Luis Alberto Rubí
Attorney General of Honduras

Dear Mr. Rubí,

I am writing to express my concern regarding recent attacks on members of the National Popular Resistance Front (Frente Nacional de Resistencia Popular), including killings, rape, torture, kidnapping, and assault. The fact that these attacks targeted members of this political group, which opposed the 2009 coup and advocated for the reinstatement of ousted president Manuel Zelaya -- as well as previous threats received by victims or comments allegedly made by the assailants -- raise the possibility that these abuses may have been politically motivated.

Without a thorough investigation to identify who committed the crimes, to establish motive, and to hold those responsible to account, these events could generate a chilling effect that would limit the exercise of basic political rights in Honduras, including the rights of freedom of association and freedom of expression. I therefore urge you to ensure that these crimes are investigated in a prompt, thorough and impartial manner. 

All of the following attacks were reported in February 2010:

  • Julio Benitez, a member of the National Popular Resistance Front and the Union of Workers of the National Service of Aqueduct and Sewer Systems (Sindicato de Trabajadores del Servicio Nacional de Acueductos y Alcantarillados, SANAA), was shot by men on a motorcycle as he left his home on February 15. He died in the hospital shortly afterwards. Benitez's wife said he had received numerous threatening phone calls warning him to abandon his participation in opposition groups.[1]
  • Hermes Reyes, a member of the "Movement of Artists in Resistance" and the "Broad Movement for Divinity and Justice," told Human Rights Watch he was leaving a meeting of the National Resistance Front on February 12 when a car drove towards him. A passenger emerged from the car and whipped him across the face with a wire cable. Reyes fell to the ground and his attacker said, "now we know where you are, you sons of whores."[2]
  • The body of Vanesa Yánez, a member of the Union of Social Security Workers (Sindicato de Trabajadores del Seguro Social) and the National Popular Resistance Front, was reportedly dumped from a car on the night of February 3. According to witnesses interviewed by CODEH, her body had signs of torture.[3] Yánez's mother told HRW that her daughter had left the home the day before to buy some notebooks, and never returned.[4]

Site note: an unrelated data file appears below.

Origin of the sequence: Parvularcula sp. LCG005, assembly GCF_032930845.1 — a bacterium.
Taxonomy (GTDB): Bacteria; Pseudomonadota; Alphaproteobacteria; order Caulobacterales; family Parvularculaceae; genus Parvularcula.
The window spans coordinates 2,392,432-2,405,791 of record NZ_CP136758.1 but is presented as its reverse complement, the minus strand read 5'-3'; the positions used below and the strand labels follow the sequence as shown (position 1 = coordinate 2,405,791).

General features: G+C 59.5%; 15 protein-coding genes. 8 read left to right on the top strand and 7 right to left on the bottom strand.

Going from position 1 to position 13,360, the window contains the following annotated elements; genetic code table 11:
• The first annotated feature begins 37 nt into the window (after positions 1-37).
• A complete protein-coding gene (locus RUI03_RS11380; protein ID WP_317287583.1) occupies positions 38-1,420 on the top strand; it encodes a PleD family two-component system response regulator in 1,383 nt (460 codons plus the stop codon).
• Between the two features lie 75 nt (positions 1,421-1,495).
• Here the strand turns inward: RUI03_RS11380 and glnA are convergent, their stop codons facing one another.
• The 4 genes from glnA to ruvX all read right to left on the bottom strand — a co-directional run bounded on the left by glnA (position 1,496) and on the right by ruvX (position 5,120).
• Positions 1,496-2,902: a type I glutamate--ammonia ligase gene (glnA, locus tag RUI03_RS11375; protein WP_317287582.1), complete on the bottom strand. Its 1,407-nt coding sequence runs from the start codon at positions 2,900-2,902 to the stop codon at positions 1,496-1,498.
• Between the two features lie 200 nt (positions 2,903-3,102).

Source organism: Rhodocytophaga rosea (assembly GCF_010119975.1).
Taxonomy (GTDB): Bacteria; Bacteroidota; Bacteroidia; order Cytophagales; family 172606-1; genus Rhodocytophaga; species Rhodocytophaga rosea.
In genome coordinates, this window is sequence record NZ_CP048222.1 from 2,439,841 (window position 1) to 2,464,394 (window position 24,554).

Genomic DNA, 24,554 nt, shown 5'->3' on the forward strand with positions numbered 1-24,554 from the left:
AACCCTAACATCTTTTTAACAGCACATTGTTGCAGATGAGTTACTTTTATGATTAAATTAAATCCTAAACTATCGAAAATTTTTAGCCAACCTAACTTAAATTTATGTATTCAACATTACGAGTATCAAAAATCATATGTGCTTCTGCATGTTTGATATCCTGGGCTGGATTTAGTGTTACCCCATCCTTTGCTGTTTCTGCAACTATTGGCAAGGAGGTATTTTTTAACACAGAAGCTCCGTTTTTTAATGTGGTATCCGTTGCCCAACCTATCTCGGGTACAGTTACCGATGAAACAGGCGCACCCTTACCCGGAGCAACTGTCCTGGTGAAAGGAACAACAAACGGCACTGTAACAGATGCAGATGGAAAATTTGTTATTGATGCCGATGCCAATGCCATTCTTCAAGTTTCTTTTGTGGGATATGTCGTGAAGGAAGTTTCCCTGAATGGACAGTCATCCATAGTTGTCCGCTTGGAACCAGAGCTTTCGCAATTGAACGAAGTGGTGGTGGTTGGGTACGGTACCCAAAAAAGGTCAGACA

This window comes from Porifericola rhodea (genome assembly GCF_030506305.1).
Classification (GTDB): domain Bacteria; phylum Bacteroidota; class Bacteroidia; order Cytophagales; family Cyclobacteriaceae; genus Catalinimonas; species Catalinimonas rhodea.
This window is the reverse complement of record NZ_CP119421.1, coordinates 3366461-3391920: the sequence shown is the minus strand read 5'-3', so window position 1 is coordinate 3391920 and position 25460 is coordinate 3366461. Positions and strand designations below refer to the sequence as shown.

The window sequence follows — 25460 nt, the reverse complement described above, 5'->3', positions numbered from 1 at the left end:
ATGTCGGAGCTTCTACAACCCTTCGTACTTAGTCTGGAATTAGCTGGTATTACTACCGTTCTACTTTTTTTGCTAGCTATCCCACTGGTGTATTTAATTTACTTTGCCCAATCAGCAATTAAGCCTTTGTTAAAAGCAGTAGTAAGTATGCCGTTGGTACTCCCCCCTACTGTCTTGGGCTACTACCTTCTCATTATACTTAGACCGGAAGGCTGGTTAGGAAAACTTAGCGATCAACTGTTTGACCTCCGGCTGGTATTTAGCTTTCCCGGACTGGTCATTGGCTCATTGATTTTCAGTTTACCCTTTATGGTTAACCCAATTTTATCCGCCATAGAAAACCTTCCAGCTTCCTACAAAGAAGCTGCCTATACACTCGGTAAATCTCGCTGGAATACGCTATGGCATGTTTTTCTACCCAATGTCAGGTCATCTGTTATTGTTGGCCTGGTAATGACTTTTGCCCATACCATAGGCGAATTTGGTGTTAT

• Edgar Martinez, Carol Rivera, Johan Martinez, Meliza Rivera, and one other woman-all five of whom are active members of the National Popular Resistance Front-were abducted on February 10 and taken to an undisclosed location, according to testimony collected by a nongovernmental human rights organization, Committee for the Defense of Human Rights in Honduras (Comité para la Defensa de los Derechos Humanos en Honduras, CODEH). There, they reportedly were subjected to torture and two of the women were raped. According to victims' testimony, when they were set free, one of their captors said, "Pepe says hi," using the nickname of President Porfirio Lobo. The victims have since moved locations out of fear for their safety.[5]
  • Claudia Larissa Brizuela was murdered in her home on February 24. Her father, Pedro Brizuela, is a prominent leader of the National Popular Resistance Front, of which she was also a member.[6]

In addition to the attacks on members of the National Popular Resistance Front, we have also received a report of a politically-motivated attack on two journalists:

  • Manuel de Jesus Murillo from Globo TV and Ricardo Antonio Rodriguez from Noticiero Mi Nacion were reportedly detained on February 2 by plain-clothes men who identified themselves with police badges and told them to get into a car. According to testimony collected by CODEH, the men were then taken to a house where they were tortured and interrogated about arms possessed by the resistance. The journalists said they were told their families would be killed if they denounced their abuse.[7]

We understand the human rights unit of your office is investigating five of these cases.[8] Given the fact that such a unit has faced several obstacles in the past to investigate cases of alleged human rights abuses, we respectfully urge you to actively support the investigations into the crimes mentioned in this letter.[9]

Thank you in advance for taking into consideration this urgent matter.

Best regards,

José Miguel Vivanco
Americas Director
Human Rights Watch


[1] Human Rights Watch telephone interview with Lidia Fúnez, February 19, 2010.

[2] Human Rights Watch telephone interview with Hermes Reyes, February 19, 2010.

[3] Human Rights Watch telephone interview with Andres Pavon, Comité para la Defensa de los Derechos Humanos en Honduras (CODEH), February 18, 2010. 

[4] Human Rights Watch telephone interview with Vanesa Yáñez's mother, February 19, 2010.

[5] Human Rights Watch telephone interview with Andres Pavon, CODEH, February 18, 2010. 

[6] AFP, "Activist of Front against the Coup in Honduras is murdered [Asesinan a activista del Frente contra el Golpe de Estado en Honduras]," February 25, 2010.  La Tribuna, "Search for gang member who killed daughter of popular leader continues [Buscan "marero" que mató a hija del dirigente popular]," February 27, 2010.

[7] Human Rights Watch telephone interview with Andres Pavon, CODEH, February 18, 2010. 

[8] Human Rights Watch telephone interview with Sandra Ponce, head of the human rights unit of the Honduras Attorney General's Office, March 2, 2010.

[9] Human Rights Watch representatives visited Honduras in October 2009 and documented the serious obstacles human rights unit prosecutors faced in carrying out their investigations. For additional information, see Human Rights Watch, "Honduras: Stop Blocking Human Rights Inquiries," press release, October 16, 2009.